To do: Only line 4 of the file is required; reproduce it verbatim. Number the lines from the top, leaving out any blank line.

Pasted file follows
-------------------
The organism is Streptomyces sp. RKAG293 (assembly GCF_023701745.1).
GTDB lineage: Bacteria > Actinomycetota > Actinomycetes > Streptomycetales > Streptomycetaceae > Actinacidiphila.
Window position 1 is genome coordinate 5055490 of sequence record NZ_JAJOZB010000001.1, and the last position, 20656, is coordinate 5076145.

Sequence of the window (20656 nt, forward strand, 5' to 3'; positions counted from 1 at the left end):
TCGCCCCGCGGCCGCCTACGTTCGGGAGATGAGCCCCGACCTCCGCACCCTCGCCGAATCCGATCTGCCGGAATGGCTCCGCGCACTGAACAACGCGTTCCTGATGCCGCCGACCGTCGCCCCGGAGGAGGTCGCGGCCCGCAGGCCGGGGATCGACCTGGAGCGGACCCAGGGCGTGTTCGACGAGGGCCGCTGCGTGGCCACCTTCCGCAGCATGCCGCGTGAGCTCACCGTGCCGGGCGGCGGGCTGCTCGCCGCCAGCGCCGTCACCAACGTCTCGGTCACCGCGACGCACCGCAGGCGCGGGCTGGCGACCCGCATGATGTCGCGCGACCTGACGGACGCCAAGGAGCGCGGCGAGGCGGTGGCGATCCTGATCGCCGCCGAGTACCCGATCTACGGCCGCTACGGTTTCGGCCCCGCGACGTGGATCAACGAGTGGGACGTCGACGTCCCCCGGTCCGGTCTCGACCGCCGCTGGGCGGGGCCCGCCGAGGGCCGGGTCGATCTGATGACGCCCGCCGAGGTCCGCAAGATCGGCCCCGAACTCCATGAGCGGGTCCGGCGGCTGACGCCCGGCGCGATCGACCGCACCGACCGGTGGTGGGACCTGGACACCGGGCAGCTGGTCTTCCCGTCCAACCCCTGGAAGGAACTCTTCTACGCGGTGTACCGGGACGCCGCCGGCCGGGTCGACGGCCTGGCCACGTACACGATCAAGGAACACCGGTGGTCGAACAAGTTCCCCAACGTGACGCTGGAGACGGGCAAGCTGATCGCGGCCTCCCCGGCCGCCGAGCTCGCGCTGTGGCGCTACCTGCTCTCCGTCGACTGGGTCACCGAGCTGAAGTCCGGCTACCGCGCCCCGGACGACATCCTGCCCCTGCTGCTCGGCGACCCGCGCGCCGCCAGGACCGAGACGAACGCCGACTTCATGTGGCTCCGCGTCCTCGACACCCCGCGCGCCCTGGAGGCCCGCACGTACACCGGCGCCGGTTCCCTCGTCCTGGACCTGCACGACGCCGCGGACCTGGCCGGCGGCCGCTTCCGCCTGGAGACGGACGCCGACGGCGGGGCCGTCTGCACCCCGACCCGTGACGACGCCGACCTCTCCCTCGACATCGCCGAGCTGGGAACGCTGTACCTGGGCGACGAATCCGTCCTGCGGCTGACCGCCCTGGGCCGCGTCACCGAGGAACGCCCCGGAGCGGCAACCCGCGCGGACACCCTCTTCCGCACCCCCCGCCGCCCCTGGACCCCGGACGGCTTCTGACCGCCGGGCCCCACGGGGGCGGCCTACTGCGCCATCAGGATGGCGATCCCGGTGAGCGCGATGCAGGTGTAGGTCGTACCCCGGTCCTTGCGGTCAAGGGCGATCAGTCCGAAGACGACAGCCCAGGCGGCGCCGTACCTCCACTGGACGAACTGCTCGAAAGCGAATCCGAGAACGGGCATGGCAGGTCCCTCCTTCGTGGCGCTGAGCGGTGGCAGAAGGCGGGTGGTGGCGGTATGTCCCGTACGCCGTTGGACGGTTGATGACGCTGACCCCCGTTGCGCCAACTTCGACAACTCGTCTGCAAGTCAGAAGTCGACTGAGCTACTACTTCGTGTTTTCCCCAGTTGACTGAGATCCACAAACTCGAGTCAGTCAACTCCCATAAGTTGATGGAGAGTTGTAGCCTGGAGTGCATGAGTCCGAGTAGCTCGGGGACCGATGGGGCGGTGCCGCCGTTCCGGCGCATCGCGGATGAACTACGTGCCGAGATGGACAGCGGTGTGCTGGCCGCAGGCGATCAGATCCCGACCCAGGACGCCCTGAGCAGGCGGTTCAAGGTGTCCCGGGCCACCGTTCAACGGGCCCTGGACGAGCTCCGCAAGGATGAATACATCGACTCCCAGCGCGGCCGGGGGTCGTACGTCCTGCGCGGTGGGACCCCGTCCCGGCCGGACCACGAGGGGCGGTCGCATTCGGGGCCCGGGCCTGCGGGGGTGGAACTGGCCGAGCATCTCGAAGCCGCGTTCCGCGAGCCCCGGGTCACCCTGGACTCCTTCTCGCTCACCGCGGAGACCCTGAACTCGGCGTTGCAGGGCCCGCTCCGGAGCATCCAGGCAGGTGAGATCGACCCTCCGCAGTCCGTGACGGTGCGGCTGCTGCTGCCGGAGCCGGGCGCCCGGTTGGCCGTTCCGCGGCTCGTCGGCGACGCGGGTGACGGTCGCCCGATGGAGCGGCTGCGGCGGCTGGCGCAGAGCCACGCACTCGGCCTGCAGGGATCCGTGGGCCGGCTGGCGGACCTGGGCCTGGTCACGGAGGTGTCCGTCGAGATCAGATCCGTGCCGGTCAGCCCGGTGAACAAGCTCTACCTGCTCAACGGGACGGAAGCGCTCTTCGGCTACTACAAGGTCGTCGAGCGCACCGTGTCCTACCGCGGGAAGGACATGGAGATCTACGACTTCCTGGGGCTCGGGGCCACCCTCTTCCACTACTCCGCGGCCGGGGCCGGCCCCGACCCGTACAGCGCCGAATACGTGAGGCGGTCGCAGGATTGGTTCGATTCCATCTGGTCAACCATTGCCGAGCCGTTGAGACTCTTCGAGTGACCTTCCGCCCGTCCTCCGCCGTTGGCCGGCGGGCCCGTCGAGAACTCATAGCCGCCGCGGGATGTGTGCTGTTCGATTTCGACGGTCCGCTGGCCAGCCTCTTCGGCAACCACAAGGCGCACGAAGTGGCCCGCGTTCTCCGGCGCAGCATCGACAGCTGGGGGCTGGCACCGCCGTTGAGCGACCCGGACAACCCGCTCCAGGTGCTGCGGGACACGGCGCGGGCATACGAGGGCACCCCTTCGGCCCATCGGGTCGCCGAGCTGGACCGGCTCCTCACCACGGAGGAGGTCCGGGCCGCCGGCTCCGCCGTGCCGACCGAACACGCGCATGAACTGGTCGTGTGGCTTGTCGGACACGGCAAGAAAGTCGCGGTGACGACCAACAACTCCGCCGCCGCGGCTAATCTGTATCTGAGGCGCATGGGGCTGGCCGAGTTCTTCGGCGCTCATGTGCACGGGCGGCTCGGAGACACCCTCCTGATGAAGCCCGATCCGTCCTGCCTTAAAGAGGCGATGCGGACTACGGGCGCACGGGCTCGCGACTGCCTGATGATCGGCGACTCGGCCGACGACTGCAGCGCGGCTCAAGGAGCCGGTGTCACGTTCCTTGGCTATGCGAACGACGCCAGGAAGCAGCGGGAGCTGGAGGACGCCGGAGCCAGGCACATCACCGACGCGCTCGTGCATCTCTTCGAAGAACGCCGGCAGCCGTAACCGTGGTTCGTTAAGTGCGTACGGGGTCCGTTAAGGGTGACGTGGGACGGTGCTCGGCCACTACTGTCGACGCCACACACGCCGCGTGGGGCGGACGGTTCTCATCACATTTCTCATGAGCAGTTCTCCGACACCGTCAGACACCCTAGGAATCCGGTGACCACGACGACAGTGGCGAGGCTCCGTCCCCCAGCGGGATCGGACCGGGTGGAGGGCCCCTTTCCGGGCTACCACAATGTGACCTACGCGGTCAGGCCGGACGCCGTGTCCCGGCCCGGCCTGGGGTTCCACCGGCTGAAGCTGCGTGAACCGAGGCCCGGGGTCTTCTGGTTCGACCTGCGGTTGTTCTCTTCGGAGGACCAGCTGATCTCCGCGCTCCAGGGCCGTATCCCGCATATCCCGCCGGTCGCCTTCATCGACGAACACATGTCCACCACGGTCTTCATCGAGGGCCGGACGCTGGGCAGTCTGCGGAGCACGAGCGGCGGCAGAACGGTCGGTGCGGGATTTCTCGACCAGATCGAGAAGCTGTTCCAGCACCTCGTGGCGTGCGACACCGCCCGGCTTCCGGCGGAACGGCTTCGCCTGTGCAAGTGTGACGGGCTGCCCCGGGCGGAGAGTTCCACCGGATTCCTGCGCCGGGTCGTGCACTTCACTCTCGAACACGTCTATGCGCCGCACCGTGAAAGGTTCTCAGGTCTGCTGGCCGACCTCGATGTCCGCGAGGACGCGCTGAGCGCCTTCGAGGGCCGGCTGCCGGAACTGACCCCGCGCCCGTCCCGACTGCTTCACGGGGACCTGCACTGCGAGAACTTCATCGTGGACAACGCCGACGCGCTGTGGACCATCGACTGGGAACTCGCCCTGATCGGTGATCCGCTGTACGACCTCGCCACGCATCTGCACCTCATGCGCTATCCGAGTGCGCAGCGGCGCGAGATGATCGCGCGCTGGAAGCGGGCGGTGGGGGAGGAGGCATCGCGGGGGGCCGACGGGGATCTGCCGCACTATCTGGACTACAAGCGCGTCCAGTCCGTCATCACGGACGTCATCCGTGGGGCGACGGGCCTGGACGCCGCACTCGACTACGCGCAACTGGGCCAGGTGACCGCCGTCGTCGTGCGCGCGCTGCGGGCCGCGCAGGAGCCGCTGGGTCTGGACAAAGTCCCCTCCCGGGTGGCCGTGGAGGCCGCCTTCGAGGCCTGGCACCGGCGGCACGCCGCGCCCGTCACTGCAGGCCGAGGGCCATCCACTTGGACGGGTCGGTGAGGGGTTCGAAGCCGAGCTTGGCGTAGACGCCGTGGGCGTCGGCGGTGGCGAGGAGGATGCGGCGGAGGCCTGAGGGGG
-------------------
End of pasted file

Sequence of the window (20656 nt, forward strand, 5' to 3'; positions counted from 1 at the left end):